“We had a lot of fun,” she continues. “You had to work side by side and do that give-and-take thing. It’s a great way to come with your partner and learn stuff about them before you get married. It’s about trust and experience.”
Dave and Judy Osgood had been local Habitat volunteers in central Oregon for nearly two decades when the Asian tsunami of 2004 focused their attention on the plight of families in need of housing overseas. They made an online donation to fund several Habitat houses to help with the tsunami recovery. One contact led to another, and by December 2005, they had accepted a challenge to fund 10 Habitat houses in both Guatemala and Costa Rica—and they had issued a challenge of their own. For each country to receive the Osgoods’ funds for the 10 houses, the national program had to raise an equal amount from sources inside the country that had never given to Habitat before. (See “You Smile With Us” sidebar.)
Time passed, the money was raised, and the Osgoods were invited back to Latin America to see their gift at work. As they met the homeowners and volunteers in Guatemala and Costa Rica, they found themselves wondering: Maybe our friends in Oregon would like to be a part of this, too?
They did, indeed. In 2007, Dave and Judy began what would become a series of trips to Guatemala and Costa Rica. Organized through Habitat’s Global Village program, each excursion not only offered the Osgoods a chance to deepen relationships in Latin America that were quickly becoming dear to them, but it offered their friends at home the opportunity to experience a new dimension of Habitat’s work.
“It’s a booster shot,” Dave says. “We won’t do it forever; unfortunately we do get a little creakier as we get older, and the cinder blocks aren’t getting lighter. But we’re still having fun. We love the people, both the homeowners and staff . We get more out of it than we give, there’s no question.”
Their building group will expand this year, as they’ve planned two trips to Guatemala in 2010. Judy will lead one group of Oregon women connected by their efforts to raise scholarships for women who need financial help to go to college or graduate school; Dave will lead a group of alumni from Portland State University, his alma mater, to build as well.
All in the Family
Last year, Lizzy Haszczyn and friend Eileen Pearcey took their daughters, Becky and Stephanie, to Armenia for a weeklong build.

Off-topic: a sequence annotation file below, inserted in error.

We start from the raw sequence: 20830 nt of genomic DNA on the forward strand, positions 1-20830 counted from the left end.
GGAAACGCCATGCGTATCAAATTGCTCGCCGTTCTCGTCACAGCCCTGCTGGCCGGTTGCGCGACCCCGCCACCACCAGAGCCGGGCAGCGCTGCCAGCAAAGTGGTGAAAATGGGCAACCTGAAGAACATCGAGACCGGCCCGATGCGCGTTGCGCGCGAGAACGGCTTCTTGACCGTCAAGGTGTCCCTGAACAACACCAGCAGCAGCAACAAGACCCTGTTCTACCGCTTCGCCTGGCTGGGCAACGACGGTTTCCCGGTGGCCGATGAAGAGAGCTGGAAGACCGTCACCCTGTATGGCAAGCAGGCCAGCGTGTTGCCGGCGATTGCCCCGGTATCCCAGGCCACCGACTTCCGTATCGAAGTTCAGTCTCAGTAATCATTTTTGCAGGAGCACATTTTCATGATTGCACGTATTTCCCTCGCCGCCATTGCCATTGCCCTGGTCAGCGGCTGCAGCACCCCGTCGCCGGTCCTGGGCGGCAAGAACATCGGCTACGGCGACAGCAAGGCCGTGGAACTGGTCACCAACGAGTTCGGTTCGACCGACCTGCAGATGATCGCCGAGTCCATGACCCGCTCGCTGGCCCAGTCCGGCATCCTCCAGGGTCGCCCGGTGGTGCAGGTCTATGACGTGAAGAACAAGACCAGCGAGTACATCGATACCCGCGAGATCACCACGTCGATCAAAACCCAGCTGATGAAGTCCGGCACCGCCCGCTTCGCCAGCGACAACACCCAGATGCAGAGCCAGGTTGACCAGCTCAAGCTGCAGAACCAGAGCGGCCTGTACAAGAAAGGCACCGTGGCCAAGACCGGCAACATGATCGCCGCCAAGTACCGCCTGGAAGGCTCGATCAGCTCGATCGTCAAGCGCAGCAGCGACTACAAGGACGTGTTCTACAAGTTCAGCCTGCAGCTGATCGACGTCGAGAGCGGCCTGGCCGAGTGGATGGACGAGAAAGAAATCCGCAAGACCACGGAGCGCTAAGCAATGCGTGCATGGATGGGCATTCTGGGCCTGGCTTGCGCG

The group of five—the two families and a friend—built in Nshavan, a village 40 minutes from the Armenian capital where Habitat has been working to complete and renovate long-unfinished houses. They helped the Gevorgyan family with three children finish their half-built home, adopting a light-hearted approach to cementing, sanding and painting.
“It was amazing that the family allowed a group of foreign ladies to invade their house,” says Haszczyn, whose husband serves as Habitat’s regional vice president for Europe and Central Asia. “They tried to communicate with us, and we attempted, too. It was surprising how quickly we learned from each other.”
A Habitat build in a remote location might not be the first place that comes to mind for a mother-daughter vacation, but the benefits are compelling, Pearcey says. First, there’s the chance to spend more time together talking and listening, which is more difficult in the midst of the daily routine. And second, she says, such trips are an opportunity for families to “gain an understanding of what is important in life and see difficulties that other people might face. This teaches them to appreciate more what they have at home.”
The benefits of volunteering as a family last long after the trip has ended, a factor that has prompted Habitat’s Europe and Central Asia office to make family builds a more regular occurrence; this year, a similar build will take place in Armenia in July.
“We have a lot of wonderful memories of the times with the family and all the great things we did together socially,” Haszczyn says. “Some of these stories I know I will treasure for a lifetime.”